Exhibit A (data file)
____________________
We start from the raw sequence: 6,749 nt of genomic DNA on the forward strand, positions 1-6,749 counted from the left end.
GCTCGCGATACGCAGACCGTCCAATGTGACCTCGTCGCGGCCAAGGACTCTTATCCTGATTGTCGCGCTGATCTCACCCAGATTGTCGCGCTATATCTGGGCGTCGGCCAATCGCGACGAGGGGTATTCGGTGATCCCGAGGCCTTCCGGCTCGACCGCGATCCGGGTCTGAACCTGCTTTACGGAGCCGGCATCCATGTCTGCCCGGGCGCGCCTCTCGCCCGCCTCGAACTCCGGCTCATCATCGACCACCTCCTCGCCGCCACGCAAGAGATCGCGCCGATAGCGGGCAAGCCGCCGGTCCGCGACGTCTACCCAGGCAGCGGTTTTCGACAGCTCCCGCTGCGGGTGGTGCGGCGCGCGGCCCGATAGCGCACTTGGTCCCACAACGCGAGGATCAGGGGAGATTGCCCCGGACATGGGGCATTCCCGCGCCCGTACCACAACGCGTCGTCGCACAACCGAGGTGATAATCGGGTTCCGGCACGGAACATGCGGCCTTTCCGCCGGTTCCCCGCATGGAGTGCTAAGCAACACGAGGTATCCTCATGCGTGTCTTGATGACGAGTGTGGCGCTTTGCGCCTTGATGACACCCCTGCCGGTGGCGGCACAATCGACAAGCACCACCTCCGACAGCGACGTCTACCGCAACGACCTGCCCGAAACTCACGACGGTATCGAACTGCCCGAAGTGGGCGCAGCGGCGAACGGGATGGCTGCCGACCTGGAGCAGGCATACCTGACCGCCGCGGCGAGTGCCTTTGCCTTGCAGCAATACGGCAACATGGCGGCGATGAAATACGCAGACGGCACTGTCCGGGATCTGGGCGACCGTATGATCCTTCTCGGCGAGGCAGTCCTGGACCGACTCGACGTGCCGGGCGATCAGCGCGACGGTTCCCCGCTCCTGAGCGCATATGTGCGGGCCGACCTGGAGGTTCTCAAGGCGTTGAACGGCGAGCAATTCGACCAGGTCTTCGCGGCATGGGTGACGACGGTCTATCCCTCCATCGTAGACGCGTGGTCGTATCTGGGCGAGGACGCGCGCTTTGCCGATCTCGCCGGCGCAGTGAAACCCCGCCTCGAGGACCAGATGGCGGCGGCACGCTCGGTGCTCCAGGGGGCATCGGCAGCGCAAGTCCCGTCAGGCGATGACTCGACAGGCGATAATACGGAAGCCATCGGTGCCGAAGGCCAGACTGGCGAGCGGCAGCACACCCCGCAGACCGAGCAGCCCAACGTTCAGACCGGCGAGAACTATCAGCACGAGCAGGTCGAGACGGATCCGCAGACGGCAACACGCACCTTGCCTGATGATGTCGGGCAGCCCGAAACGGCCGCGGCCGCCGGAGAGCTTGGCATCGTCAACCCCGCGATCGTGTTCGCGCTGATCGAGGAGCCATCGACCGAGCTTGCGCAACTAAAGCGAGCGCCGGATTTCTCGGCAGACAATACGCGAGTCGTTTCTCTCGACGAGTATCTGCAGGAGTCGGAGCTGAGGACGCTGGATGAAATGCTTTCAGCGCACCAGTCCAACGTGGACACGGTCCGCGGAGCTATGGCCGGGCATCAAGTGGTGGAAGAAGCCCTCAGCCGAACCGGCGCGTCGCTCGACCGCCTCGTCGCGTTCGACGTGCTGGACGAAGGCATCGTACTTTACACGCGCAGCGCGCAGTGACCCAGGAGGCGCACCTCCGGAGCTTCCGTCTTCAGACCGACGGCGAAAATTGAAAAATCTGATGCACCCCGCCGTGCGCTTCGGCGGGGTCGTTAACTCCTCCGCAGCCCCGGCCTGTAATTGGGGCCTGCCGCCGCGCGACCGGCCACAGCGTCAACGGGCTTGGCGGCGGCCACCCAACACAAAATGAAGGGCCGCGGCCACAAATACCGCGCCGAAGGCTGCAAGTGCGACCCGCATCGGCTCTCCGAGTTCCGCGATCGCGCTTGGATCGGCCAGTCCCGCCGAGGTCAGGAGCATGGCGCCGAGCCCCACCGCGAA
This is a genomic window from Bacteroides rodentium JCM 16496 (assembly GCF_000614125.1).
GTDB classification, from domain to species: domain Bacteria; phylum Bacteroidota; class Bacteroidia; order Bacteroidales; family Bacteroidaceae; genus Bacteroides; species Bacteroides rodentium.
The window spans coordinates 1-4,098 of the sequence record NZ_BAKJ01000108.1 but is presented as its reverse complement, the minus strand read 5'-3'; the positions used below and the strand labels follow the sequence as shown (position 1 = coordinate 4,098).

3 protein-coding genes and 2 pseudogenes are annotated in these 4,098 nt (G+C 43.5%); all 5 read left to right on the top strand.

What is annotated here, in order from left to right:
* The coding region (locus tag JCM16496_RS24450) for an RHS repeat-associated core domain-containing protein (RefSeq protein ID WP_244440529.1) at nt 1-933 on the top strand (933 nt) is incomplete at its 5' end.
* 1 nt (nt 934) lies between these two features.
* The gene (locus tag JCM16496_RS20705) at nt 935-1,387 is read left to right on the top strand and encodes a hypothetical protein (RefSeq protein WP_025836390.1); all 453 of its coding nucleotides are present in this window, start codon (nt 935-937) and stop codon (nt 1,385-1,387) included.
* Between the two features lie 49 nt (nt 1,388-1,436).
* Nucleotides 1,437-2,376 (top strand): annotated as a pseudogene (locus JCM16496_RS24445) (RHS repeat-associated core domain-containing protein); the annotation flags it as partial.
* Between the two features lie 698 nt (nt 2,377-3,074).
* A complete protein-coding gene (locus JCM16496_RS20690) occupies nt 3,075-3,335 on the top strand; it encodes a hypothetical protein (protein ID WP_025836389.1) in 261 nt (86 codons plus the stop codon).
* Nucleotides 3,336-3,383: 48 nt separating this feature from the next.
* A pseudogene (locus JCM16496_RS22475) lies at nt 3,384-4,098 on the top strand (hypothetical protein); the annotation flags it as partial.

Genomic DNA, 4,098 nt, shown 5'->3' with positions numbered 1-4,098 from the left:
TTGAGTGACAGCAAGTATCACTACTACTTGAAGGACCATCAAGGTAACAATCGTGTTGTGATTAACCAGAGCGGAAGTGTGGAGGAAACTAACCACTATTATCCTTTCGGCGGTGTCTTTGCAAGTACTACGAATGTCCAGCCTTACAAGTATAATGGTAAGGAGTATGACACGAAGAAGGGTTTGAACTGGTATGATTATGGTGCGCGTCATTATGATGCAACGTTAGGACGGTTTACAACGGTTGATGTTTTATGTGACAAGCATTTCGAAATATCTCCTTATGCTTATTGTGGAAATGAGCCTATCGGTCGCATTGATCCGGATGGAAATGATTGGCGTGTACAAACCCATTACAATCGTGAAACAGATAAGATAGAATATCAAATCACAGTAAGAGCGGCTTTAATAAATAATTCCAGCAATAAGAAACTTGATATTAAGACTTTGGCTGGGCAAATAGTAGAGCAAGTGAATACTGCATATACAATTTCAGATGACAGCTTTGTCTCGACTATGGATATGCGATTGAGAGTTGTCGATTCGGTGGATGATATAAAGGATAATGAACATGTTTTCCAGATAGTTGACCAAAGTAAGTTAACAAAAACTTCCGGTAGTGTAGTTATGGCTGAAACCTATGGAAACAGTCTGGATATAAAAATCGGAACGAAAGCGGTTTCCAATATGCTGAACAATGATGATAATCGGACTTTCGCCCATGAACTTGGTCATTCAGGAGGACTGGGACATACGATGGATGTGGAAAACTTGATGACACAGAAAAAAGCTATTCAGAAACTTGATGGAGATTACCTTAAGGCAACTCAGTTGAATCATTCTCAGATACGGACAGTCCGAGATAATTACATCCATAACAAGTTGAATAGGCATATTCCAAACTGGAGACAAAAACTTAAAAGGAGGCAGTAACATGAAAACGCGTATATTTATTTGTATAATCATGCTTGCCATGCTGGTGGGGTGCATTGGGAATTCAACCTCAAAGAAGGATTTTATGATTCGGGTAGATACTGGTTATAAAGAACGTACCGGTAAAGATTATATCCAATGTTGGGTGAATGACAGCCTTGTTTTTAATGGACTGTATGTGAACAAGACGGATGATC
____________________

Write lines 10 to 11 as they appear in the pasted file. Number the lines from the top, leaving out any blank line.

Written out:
* The gene (locus tag JCM16496_RS20705) at nt 935-1,387 is read left to right on the top strand and encodes a hypothetical protein (RefSeq protein WP_025836390.1); all 453 of its coding nucleotides are present in this window, start codon (nt 935-937) and stop codon (nt 1,385-1,387) included.
* Between the two features lie 49 nt (nt 1,388-1,436).